We all started somewhere. Just remember that. I wouldn’t be the performer I am today without living through some of these mistakes. But it is important to me to share these with you so that you don’t get caught making the same mistakes.
Choosing a Common Name
Name selection is one of the first things that you do when you learn the art of the strip tease. The best teachers will warn you against using common names such as Galore, Scarlet, Sugar, Von Whatever, Fanny etc. unless you have a really good reason for it! When I named my alter ego, Gazella Galore, I thought the fact that I have the long showgirl legs and high kicks would be a good enough reason to add the surname, even though my teacher had in fact warned me against using a common name. Once I began performing more often and booking with more performers, it became apparent that Galore had to go. It still follows me around even though it has been absent from my persona for over a year. I wish I had spent more time crafting my stage name, because it is ultimately who she became.
Performing in Shows Where I Didn’t Belong
Have you ever been in situations that just didn’t feel right in your gut? I have been in two “shows” that the feeling in my gut was pretty strong. Luckily, I am a pro and was able to get out of those situations (relatively) unscathed. Just trust your gut. If you get a booking request to perform in a special event or private party, make sure you ask all the right questions. If I had asked some of the questions featured in that post, I would have been saved from two unnecessary gigs that yielded me nothing but bad memories.
Not Taking Enough Classes
When I started, I took classes as often as I could afford, but didn’t really put much stock in learning more about the art of the tease—until I splurged and went to BurlyCon. The entire experience was a game changer. Going to BurlyCon exposed me (pun intended,) to a whole new look at the art form as well as the connections I made. From then on, I decided to take as many classes as I could afford while traveling. Hey, it’s a tax deduction! As a life-long student, the value of learning more from various perspectives raises your booking value as a performer. I’ll say that again: The more you learn and consume, the higher your value as a performer goes up to a producer or show.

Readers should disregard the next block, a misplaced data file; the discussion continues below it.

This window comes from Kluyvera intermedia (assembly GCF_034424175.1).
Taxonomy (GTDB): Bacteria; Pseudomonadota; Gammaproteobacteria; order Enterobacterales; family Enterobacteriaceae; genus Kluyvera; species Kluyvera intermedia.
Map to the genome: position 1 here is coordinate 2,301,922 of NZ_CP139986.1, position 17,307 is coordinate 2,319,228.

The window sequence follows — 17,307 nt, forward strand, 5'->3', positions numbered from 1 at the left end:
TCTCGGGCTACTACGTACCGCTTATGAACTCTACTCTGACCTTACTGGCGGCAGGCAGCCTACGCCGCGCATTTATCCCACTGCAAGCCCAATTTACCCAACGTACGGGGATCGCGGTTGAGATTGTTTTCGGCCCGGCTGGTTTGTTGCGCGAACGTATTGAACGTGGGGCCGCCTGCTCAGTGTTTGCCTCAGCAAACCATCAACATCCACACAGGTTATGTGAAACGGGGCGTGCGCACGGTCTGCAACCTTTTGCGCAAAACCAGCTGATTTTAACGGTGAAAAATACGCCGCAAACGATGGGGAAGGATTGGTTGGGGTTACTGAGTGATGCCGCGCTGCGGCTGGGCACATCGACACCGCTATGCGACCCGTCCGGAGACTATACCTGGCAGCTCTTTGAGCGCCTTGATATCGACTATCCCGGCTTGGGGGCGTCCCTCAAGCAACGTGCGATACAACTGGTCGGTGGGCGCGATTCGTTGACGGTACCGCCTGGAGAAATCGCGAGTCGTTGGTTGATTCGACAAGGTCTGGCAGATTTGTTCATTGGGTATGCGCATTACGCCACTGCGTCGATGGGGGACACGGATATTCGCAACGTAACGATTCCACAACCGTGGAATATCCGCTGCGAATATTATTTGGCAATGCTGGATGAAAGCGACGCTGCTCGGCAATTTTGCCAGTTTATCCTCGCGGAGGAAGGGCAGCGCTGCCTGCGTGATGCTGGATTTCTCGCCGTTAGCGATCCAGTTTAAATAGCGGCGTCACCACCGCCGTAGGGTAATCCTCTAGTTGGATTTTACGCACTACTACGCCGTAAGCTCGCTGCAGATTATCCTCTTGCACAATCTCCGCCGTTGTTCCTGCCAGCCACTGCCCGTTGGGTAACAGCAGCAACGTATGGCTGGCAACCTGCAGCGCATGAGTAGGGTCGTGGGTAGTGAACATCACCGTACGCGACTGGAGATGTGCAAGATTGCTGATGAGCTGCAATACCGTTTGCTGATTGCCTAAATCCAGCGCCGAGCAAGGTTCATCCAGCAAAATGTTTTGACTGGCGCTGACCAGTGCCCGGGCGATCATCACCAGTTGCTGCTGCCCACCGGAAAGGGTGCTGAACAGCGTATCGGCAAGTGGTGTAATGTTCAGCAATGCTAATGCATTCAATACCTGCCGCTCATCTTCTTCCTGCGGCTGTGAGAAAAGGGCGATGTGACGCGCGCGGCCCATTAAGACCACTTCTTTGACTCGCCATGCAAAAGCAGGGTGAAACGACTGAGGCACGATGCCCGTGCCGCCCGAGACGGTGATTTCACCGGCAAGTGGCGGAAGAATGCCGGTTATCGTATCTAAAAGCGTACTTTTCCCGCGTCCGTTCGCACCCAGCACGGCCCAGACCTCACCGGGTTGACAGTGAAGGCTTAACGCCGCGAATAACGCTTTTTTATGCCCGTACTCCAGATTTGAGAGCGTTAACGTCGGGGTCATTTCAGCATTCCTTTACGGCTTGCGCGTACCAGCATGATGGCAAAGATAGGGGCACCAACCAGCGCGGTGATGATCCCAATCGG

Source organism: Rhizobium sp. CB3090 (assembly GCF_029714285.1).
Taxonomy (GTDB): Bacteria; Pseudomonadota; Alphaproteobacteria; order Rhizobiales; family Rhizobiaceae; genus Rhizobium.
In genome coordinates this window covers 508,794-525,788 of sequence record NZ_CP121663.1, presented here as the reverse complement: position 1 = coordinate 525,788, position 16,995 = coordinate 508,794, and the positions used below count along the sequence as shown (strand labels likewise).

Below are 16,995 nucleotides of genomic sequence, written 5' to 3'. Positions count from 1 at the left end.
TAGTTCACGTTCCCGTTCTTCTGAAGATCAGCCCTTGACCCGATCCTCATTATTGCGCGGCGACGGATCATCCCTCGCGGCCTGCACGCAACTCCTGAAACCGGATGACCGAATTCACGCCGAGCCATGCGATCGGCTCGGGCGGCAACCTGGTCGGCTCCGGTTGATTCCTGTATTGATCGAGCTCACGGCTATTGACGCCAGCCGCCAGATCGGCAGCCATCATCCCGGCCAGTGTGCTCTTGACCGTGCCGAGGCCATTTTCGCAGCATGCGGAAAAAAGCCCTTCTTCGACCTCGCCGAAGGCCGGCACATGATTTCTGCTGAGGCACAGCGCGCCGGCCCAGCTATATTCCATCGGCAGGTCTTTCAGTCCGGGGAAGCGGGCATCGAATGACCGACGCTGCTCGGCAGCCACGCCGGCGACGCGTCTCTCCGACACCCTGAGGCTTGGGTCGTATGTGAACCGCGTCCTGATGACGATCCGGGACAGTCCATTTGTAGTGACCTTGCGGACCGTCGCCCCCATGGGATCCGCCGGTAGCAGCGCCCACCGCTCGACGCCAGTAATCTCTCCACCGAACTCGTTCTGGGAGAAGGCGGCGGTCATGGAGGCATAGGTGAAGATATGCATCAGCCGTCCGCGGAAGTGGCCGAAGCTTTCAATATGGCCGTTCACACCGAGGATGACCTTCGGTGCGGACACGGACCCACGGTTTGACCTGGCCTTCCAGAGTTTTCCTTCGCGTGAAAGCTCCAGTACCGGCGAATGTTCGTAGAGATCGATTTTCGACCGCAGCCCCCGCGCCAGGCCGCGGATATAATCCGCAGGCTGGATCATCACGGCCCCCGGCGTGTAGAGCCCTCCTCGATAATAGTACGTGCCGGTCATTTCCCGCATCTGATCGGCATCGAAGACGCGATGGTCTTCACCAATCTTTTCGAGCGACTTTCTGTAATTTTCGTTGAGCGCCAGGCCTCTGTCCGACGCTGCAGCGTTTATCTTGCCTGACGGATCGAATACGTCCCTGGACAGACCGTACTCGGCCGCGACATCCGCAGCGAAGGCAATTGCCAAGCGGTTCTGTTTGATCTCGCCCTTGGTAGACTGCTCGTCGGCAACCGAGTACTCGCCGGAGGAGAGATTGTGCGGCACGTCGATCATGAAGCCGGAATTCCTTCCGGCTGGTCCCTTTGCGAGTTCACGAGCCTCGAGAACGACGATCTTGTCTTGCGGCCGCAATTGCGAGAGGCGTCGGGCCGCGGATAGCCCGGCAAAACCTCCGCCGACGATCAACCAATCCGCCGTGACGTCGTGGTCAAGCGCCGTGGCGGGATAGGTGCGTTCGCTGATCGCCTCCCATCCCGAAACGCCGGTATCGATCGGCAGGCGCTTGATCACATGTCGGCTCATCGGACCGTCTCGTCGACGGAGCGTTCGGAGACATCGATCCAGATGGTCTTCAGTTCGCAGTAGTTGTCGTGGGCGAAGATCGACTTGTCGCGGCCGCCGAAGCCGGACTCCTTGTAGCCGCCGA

Buying Expensive Business Cards
Along with my experience on the stage, I am also a graphic designer. Which means I am HUGE paper nerd. All the paper things—beautifully designed stationery, business cards, packaging, anything made with paper and it makes my heart go pitter patter. So being the super nerd that I am, I splurged on extra thick moo cards with the intent to create cute little trading cards. Sigh. What a waste. I bought them in the summer of 2014, and still have over 100 left. They aren’t going anywhere since they still use my old title: “Burlesque Artist.” While I consider this a mistake in my experience, let me explain why you should still buy cards. Get some cheap ones to hand out to everyone, just make sure all the information you need to be reached to be booked is on there: email address (helpful to create a separate one for your stage persona,) phone (if you aren’t concerned about creepers,) and a social media profile. Don’t use all of them. It will just muck up the design of the card.
Getting a Website Set Up
Again, my design background got the better of me. Even though websites are tax deductible, I could have saved this one for later—money and time wise. It takes a bit of time to set up and to maintain. More than I wanted to back in the day. Just make a FaceBook fan page. Don’t use your personal profile. It will get suspended if you attempt to use your stage name. Annoying from a producer’s perspective that has no other way of communicating with a group than a private group that profile was part of. Trust me. It happened to me twice with the same production (2 weeks apart).
Creating Too Many Acts at First
I know that you want to grow your repertoire as swiftly as possible in order to get booked more. Don’t. I made this mistake and cost myself thousands of dollars and woman hours creating costumes and acts that I no longer use. Really get that one act (or two) tightened up, even if you are bored with it. Maybe try to repurpose the same costume with a different song and see how it works. That way you can tighten up the act and be even more confident and empowered onstage.
Hot Gluing Sequins
This statement will probably get me in a of trouble, but I will maintain my perspective and opinion since it has worked for me in the long run. I hate hot glue. It has no place near fabric or sequins. Let me tell you why. It degrades over time, meaning you have to spend time fixing things that you already finished, and it destroys fabric and sequins and renders them useless if removed. One of the very first acts I created (and most requested to this day,) Seaside Rendezvous, was a quick and dirty throw away act. I didn’t expect for it to be received so well. The unfortunate thing about the act is that I hot glued all the sequins onto my bra because I was in a hurry, even though my gut told me not to. When I wanted to revamp the costume six months later and tried to take the sequins off to reuse…destroyed. This is not an easy color to find. I still haven’t found a match to this day. I ended up having to use rhinestones, which are way more expensive than sequins. Save money, just sew the sequins on!
If you want to see my top 3 mistakes in addition to these 7, click below!
In the end, I have learned a lot from these “mistakes,” and I am willing to admit them publicly to help others that will be put to the test in their own experiences. If you have had these or other experiences, please share in the comments below.